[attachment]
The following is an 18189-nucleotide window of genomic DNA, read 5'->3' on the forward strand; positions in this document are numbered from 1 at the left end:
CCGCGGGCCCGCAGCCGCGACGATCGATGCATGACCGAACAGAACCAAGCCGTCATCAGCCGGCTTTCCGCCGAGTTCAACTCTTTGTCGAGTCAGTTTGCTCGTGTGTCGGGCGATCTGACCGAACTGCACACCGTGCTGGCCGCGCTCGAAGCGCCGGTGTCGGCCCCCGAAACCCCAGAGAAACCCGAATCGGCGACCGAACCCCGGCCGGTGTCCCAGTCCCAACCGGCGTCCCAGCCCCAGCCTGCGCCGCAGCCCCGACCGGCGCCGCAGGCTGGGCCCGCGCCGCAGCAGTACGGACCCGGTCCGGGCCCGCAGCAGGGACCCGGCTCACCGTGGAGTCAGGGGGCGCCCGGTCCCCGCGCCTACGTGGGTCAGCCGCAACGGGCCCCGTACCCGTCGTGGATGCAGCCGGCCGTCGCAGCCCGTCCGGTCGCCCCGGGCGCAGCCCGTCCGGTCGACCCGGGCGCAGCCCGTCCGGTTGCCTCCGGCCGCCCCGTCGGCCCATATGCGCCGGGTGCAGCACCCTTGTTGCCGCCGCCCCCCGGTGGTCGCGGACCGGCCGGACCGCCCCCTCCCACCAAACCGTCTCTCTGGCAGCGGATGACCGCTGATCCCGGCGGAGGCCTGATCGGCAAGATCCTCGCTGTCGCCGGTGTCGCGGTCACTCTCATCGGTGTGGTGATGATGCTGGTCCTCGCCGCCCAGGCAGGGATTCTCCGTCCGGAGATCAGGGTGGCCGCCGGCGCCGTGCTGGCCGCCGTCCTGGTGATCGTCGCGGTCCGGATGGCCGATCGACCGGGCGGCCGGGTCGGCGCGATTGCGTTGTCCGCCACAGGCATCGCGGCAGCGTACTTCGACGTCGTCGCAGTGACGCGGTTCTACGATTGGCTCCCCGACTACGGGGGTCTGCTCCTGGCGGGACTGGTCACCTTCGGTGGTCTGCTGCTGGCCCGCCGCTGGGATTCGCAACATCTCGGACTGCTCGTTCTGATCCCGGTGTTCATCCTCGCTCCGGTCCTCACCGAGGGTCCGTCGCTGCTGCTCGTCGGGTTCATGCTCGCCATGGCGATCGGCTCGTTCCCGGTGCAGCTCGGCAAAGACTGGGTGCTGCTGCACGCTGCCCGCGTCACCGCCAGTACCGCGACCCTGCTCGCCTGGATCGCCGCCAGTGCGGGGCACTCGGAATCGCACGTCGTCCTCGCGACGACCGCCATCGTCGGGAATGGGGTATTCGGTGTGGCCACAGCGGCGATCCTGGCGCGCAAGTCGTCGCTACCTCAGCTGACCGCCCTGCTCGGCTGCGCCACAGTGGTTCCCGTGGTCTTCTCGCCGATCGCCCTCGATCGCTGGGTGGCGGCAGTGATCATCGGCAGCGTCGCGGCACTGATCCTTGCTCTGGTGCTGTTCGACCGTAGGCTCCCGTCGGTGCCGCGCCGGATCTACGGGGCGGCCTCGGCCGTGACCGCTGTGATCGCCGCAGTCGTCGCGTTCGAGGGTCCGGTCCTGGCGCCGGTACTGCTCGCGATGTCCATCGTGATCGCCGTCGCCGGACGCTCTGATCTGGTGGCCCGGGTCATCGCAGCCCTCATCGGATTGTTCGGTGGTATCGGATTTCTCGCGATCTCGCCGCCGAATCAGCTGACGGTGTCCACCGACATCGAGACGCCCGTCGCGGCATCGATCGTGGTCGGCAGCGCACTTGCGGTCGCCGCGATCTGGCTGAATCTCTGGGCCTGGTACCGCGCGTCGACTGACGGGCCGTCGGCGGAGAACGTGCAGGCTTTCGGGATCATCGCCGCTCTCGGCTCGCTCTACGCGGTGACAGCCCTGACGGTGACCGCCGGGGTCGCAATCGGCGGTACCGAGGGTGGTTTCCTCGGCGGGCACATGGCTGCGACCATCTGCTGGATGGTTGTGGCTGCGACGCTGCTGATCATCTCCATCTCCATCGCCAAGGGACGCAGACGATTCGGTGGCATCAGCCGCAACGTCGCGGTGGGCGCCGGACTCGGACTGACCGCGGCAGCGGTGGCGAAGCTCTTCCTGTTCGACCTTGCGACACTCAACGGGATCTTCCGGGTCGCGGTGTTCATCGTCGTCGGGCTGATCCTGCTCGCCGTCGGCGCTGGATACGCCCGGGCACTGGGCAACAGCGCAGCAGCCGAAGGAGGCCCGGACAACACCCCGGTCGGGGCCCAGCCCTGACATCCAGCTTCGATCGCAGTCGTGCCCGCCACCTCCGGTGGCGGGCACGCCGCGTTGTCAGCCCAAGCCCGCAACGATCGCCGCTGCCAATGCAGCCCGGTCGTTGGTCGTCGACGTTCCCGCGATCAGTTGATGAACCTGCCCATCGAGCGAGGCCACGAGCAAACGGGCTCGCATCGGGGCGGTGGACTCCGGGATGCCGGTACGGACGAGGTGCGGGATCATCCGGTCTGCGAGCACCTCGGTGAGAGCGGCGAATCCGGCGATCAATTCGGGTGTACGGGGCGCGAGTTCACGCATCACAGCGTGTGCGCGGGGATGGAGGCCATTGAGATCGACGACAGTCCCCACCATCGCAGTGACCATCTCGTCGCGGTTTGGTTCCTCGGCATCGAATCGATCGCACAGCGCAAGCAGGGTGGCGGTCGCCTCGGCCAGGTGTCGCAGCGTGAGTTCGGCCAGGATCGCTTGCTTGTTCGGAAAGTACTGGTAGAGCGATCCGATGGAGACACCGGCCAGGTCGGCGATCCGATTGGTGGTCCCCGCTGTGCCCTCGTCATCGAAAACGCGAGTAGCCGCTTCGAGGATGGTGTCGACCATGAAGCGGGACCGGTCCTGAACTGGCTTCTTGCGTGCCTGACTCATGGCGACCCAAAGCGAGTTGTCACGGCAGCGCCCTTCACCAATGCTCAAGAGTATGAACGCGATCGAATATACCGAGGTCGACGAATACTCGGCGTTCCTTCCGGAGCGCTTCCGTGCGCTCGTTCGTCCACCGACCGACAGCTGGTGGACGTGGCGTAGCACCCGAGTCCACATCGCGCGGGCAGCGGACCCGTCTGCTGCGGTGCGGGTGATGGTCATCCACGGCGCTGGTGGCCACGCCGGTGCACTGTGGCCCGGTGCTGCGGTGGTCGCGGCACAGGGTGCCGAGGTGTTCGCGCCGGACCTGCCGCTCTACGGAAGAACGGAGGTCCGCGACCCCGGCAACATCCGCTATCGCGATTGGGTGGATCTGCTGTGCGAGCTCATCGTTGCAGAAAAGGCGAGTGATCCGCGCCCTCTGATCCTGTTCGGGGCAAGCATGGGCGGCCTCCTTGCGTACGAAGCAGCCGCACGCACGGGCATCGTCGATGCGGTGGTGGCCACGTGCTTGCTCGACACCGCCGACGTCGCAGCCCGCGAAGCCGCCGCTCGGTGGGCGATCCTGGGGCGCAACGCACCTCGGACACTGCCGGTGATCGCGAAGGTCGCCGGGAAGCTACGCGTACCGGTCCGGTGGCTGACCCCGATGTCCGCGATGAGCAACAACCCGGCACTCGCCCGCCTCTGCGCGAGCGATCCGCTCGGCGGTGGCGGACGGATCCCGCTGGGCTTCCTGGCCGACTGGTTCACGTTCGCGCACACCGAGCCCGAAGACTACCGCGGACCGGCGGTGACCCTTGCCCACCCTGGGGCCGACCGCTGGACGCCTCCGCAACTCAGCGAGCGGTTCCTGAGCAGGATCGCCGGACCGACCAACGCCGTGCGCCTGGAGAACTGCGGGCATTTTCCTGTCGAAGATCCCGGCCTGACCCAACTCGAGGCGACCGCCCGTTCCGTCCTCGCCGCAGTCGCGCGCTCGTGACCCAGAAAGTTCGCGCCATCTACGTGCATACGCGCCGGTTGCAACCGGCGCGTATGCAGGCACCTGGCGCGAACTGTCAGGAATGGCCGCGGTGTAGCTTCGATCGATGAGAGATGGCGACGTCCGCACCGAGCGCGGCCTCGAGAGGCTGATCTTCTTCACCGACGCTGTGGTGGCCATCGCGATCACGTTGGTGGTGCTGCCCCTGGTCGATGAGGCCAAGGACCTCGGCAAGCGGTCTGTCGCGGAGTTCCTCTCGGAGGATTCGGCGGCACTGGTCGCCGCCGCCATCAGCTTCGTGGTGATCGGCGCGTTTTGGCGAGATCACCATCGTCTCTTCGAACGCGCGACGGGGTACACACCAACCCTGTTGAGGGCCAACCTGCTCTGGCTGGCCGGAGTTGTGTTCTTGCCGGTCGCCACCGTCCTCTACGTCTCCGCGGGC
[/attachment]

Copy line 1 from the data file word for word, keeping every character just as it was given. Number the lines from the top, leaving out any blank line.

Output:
The following is an 18189-nucleotide window of genomic DNA, read 5'->3' on the forward strand; positions in this document are numbered from 1 at the left end: